The Use of Electronic Bird Calls
My wife and I participated in an Owl Walk a few years ago as part of the Annual Eastern Shore Birding and Wildlife Festival at Cape Charles, Virginia. We were with a small group of birders being led by a well respected local naturalist. After walking a dark path for about twenty minutes without any signs of owl presence, the leader stopped and pulled out his iPhone and played the call of a Great Horned Owl. He was using the iBird South app which sounded very realistic.
To our great surprise and pleasure, there was a owl responding within a few minutes. He played the call again with the same result. Excited, we moved down the path in the direction of the answering owl, repeating the call every couple of minutes. Sure enough, the owl seemed to be getting closer and closer until the leader believed that we were less than 50 feet from the bird. That's when the crack of a branch and a muffled sneeze ended the excitement. The leader called "John, is that you?" The reply "Damn, I didn't know you were in this section." We had "called" another Owl Walk group.
Despite that experience, we all know that artificial bird calls can be effective at drawing a wide variety of species closer to the caller. Commercial turkey and duck calls have been available and used since the mid-1800s and there is evidence that native Americans used artificial calls as early as 6500 BC. Today, digital technology puts extremely accurate bird songs in the palm of our hand for virtually any species. There are even small speaker systems that can be used in the field to amplify these calls.
But is it right? More and more refuges and parks are banning the use of electronic calls, because they believe that it disrupts normal animal behavior. Those who favor their use point out that there's no proof that these calls cause any harm and in fact have favorable benefits. They also point out that pishing and mimicking are not banned which are similar methods of moving birds closer for observation and photography.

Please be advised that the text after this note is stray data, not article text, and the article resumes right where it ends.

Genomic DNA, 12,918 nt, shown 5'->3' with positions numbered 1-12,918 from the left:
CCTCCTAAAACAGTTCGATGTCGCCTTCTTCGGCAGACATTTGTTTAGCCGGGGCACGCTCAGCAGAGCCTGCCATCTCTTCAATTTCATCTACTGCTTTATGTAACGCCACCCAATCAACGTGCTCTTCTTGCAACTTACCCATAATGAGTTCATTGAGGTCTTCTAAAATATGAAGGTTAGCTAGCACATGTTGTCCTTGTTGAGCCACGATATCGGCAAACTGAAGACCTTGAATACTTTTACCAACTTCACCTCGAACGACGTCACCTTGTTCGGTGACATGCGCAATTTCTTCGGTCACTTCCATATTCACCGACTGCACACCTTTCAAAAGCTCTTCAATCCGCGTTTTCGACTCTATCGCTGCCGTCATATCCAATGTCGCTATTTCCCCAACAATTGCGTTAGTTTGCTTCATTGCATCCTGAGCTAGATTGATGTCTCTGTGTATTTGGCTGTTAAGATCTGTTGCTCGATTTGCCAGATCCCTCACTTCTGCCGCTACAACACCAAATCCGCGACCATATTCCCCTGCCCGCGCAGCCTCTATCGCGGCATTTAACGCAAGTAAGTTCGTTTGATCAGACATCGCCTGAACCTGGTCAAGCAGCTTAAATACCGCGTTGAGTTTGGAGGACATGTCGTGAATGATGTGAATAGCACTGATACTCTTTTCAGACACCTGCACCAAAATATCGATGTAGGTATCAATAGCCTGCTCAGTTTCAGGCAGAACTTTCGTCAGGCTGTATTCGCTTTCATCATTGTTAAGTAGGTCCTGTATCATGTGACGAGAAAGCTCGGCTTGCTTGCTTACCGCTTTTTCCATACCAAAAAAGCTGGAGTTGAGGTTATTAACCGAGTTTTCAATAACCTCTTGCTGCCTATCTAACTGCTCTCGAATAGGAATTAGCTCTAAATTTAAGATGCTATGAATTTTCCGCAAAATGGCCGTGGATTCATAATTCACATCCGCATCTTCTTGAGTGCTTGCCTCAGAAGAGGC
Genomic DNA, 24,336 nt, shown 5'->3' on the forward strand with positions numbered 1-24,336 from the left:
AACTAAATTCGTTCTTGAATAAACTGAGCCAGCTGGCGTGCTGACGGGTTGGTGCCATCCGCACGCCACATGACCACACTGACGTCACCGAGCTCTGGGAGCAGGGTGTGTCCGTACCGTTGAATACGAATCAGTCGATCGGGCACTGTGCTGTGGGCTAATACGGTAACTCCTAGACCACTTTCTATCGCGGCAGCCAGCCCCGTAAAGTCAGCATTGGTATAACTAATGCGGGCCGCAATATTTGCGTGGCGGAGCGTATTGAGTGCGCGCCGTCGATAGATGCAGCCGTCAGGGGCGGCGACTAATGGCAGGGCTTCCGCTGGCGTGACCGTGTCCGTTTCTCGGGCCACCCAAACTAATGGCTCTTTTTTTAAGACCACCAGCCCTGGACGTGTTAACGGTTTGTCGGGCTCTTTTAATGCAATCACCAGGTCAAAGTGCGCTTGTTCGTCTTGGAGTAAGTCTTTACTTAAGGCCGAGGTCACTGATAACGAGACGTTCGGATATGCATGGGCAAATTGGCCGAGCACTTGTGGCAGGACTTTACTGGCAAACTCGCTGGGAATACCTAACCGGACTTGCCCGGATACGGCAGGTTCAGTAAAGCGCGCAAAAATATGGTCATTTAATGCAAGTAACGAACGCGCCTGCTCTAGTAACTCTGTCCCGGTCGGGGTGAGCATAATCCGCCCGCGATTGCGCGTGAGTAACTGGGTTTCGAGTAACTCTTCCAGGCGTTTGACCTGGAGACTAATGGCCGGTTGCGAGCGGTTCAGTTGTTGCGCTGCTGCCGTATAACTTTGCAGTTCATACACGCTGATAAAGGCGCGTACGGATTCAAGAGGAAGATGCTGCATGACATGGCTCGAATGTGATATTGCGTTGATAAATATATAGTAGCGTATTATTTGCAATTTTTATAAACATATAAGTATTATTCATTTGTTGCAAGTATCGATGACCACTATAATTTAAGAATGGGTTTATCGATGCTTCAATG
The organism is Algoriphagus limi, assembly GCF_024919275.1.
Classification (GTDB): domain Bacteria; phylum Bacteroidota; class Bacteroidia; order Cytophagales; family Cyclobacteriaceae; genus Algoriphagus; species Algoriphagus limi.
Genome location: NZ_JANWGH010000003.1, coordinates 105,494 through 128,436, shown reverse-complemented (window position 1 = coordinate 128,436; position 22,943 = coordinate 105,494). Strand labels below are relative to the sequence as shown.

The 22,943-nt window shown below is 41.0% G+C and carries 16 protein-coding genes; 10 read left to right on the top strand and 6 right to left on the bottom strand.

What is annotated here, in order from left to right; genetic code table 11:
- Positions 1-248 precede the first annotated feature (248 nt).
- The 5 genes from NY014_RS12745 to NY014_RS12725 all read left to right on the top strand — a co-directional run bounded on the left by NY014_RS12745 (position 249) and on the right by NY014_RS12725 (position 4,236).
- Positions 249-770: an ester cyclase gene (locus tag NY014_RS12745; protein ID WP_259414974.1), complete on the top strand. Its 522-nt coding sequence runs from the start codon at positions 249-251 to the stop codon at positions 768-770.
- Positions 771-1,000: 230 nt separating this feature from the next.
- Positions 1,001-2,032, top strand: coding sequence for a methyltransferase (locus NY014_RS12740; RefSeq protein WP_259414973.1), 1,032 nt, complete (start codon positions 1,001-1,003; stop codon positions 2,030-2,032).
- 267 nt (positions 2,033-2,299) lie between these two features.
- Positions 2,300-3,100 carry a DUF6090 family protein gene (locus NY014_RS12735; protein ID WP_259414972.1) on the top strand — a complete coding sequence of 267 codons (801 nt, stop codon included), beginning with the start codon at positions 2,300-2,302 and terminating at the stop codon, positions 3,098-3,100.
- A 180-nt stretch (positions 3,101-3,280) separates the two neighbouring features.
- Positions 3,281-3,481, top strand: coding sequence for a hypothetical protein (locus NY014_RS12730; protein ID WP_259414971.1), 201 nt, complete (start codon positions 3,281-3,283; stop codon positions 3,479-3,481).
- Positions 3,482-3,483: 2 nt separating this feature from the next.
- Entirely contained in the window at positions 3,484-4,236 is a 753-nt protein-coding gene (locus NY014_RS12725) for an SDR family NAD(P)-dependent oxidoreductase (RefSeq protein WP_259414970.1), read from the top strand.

NOTE: It is a violation of the Endangered Species Act to use electronic or other sounds to attract any species that is listed as threatened or endangered.
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At times, I use my iPhone and an Audubon app to call birds and I have found it to be a very effective way to attract and photograph birds. I also use pishing, which can also be very effective. I learned both methods while on annual Christmas bird counts with very serious birders. I do not believe that when I have used these methods to attract birds that it detrimentally impacted their behavior, and I would not have gotten some amazing images if I did not use it.
Nevertheless, I believe there are times and places when such methods should not be used; for example, when there are other photographers or birders in the area who may find it disruptive and distracting to their experience. I also believe that the use of bird calls should be determined or regulated by the local officials, assuming that it would be based on the amount of people visiting the refuge, preserve, or park so as to limit the impact on the birds and visitors. As the saying goes, "everything is okay when done in moderation."
The response to the question of ethical use of electronic bird calls is difficult to address but I will say that “it depends”. Like so many things in life where moderation is reasonable but not a commonly or uniformly applied practice. Infrequent use of electronic calls may be reasonable but just like lease laws, compliance is by everyone without exception regardless of the circumstance. Although I have used a bird calls on my IPhone, I now try to moderate my usage. In the past I would use bird calls to get a head turn for a catch light. Now I just use a fill flash.
Certainly it would be wrong to agitate a nesting bird with a threating call of a predator. Likewise it would be equally wrong for several individuals to repeatedly try to call/distract a bird to the point where the bird would become disoriented as to discerning what was a real matting/distress call or just a birder of photographer.
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